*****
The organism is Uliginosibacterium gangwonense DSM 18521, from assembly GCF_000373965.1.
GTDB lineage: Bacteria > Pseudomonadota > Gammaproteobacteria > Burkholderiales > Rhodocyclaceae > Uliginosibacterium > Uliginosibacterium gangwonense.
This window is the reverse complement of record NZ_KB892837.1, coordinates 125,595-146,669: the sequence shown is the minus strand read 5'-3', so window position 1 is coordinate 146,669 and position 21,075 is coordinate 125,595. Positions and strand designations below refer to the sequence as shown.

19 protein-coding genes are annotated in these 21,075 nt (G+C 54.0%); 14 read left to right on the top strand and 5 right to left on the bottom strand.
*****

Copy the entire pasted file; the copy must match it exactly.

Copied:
The organism is Uliginosibacterium gangwonense DSM 18521, from assembly GCF_000373965.1.
GTDB lineage: Bacteria > Pseudomonadota > Gammaproteobacteria > Burkholderiales > Rhodocyclaceae > Uliginosibacterium > Uliginosibacterium gangwonense.
This window is the reverse complement of record NZ_KB892837.1, coordinates 125,595-146,669: the sequence shown is the minus strand read 5'-3', so window position 1 is coordinate 146,669 and position 21,075 is coordinate 125,595. Positions and strand designations below refer to the sequence as shown.

19 protein-coding genes are annotated in these 21,075 nt (G+C 54.0%); 14 read left to right on the top strand and 5 right to left on the bottom strand.